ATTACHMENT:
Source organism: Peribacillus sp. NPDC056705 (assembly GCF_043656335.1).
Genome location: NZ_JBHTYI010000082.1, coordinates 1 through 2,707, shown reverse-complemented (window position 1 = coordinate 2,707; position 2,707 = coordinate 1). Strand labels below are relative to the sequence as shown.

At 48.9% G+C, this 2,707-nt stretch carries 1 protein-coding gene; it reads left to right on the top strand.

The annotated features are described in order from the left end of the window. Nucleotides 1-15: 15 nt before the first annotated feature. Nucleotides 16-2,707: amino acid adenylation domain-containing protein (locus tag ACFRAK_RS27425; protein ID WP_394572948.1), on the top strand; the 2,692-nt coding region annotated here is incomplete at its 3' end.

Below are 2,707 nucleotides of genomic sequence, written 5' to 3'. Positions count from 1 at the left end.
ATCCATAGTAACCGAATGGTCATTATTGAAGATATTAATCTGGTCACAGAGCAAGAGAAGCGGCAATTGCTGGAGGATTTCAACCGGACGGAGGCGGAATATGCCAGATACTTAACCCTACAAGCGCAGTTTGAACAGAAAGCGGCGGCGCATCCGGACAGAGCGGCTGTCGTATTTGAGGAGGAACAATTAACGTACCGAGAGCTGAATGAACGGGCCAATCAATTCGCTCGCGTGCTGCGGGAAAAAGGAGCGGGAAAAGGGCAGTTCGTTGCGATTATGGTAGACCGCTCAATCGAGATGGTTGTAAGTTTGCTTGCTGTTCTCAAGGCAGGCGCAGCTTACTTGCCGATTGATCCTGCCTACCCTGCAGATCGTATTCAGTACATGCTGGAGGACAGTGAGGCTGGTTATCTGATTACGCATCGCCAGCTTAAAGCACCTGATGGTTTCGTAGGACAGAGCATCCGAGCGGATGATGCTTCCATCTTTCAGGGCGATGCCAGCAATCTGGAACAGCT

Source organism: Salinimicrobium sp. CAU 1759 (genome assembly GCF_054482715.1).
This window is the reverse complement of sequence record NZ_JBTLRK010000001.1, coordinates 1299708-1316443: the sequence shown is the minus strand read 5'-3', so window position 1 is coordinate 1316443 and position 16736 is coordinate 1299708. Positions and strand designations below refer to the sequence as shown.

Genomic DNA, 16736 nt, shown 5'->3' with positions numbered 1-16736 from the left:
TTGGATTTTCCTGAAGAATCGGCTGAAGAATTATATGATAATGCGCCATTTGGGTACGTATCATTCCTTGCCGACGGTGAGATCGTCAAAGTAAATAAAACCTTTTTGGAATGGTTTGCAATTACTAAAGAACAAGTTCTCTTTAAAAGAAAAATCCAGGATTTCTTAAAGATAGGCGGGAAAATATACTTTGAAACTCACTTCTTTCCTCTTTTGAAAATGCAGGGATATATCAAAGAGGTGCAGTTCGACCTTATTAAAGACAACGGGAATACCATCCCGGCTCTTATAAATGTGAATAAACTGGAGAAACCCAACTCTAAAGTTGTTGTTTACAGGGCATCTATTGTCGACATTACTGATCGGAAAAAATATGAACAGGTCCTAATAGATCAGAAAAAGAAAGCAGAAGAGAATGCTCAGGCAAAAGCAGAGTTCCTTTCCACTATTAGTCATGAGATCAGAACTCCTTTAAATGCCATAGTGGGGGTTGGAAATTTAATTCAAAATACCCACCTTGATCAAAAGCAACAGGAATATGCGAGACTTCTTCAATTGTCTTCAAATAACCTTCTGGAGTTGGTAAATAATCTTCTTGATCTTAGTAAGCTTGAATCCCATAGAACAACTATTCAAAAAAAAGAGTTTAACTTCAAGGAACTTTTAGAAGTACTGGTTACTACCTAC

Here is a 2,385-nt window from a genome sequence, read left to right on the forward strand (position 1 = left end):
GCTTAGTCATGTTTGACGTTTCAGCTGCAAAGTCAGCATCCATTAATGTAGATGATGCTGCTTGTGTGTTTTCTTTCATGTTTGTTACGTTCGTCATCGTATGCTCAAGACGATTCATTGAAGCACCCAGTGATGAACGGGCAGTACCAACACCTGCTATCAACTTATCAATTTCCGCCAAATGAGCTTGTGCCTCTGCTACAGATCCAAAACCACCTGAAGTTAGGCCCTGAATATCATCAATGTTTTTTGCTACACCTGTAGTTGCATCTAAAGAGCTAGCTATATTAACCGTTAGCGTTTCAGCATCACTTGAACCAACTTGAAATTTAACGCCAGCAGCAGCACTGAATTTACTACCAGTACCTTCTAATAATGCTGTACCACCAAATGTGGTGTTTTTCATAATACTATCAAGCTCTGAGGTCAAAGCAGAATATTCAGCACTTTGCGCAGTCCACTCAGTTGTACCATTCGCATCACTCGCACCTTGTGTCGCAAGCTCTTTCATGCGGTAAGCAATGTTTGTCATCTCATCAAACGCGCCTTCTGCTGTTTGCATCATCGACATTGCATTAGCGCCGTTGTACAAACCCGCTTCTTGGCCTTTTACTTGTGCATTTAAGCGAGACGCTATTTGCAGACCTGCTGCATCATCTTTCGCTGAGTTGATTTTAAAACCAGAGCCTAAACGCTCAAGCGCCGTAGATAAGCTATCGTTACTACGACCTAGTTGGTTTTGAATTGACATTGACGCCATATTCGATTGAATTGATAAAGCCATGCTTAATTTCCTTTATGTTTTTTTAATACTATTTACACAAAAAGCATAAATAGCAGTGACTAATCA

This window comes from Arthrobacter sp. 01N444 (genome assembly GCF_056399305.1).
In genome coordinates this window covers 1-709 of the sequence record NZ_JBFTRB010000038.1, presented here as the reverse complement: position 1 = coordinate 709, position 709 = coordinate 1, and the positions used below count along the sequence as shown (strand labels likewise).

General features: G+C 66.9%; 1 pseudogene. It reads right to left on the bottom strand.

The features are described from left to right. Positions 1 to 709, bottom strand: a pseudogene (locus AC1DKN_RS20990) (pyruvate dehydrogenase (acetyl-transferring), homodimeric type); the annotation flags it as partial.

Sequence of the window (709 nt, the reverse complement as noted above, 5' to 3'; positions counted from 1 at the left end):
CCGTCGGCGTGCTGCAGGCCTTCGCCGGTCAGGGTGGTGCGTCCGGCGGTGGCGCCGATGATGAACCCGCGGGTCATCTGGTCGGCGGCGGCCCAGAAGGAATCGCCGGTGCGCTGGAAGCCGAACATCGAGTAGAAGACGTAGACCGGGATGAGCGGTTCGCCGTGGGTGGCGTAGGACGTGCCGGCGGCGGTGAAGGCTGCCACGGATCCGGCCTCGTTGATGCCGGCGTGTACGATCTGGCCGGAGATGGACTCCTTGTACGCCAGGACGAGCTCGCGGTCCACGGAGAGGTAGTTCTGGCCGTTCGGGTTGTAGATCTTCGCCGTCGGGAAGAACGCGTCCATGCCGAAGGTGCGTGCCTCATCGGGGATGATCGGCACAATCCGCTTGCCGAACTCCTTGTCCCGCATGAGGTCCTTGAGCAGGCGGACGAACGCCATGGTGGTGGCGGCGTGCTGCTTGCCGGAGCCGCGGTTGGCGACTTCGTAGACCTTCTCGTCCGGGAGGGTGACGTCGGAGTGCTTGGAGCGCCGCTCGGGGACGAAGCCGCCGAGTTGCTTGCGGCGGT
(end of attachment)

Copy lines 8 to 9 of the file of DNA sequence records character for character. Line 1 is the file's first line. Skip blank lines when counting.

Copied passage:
This window is the reverse complement of sequence record NZ_JBTLRK010000001.1, coordinates 1299708-1316443: the sequence shown is the minus strand read 5'-3', so window position 1 is coordinate 1316443 and position 16736 is coordinate 1299708. Positions and strand designations below refer to the sequence as shown.

Genomic DNA, 16736 nt, shown 5'->3' with positions numbered 1-16736 from the left: